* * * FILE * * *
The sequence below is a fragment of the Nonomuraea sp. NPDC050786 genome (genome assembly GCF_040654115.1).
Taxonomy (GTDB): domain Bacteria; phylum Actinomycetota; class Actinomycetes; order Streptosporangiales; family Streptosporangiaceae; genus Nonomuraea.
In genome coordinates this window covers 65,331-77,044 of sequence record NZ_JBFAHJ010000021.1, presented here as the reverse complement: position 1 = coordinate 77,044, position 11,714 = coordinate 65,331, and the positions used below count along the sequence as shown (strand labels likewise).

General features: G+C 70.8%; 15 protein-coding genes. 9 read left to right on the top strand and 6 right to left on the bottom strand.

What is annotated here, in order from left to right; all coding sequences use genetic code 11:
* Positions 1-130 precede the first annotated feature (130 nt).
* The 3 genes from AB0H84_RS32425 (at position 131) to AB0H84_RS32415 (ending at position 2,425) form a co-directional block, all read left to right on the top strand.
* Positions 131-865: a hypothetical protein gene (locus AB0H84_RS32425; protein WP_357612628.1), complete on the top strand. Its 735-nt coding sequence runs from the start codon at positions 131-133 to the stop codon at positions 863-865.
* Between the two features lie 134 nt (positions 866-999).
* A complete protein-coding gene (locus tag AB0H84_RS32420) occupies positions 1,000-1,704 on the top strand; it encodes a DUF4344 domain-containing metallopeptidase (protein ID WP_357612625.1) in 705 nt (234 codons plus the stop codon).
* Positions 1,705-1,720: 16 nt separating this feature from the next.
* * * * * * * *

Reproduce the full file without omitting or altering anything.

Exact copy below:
The sequence below is a fragment of the Nonomuraea sp. NPDC050786 genome (genome assembly GCF_040654115.1).
Taxonomy (GTDB): domain Bacteria; phylum Actinomycetota; class Actinomycetes; order Streptosporangiales; family Streptosporangiaceae; genus Nonomuraea.
In genome coordinates this window covers 65,331-77,044 of sequence record NZ_JBFAHJ010000021.1, presented here as the reverse complement: position 1 = coordinate 77,044, position 11,714 = coordinate 65,331, and the positions used below count along the sequence as shown (strand labels likewise).

General features: G+C 70.8%; 15 protein-coding genes. 9 read left to right on the top strand and 6 right to left on the bottom strand.

What is annotated here, in order from left to right; all coding sequences use genetic code 11:
* Positions 1-130 precede the first annotated feature (130 nt).
* The 3 genes from AB0H84_RS32425 (at position 131) to AB0H84_RS32415 (ending at position 2,425) form a co-directional block, all read left to right on the top strand.
* Positions 131-865: a hypothetical protein gene (locus AB0H84_RS32425; protein WP_357612628.1), complete on the top strand. Its 735-nt coding sequence runs from the start codon at positions 131-133 to the stop codon at positions 863-865.
* Between the two features lie 134 nt (positions 866-999).
* A complete protein-coding gene (locus tag AB0H84_RS32420) occupies positions 1,000-1,704 on the top strand; it encodes a DUF4344 domain-containing metallopeptidase (protein ID WP_357612625.1) in 705 nt (234 codons plus the stop codon).
* Positions 1,705-1,720: 16 nt separating this feature from the next.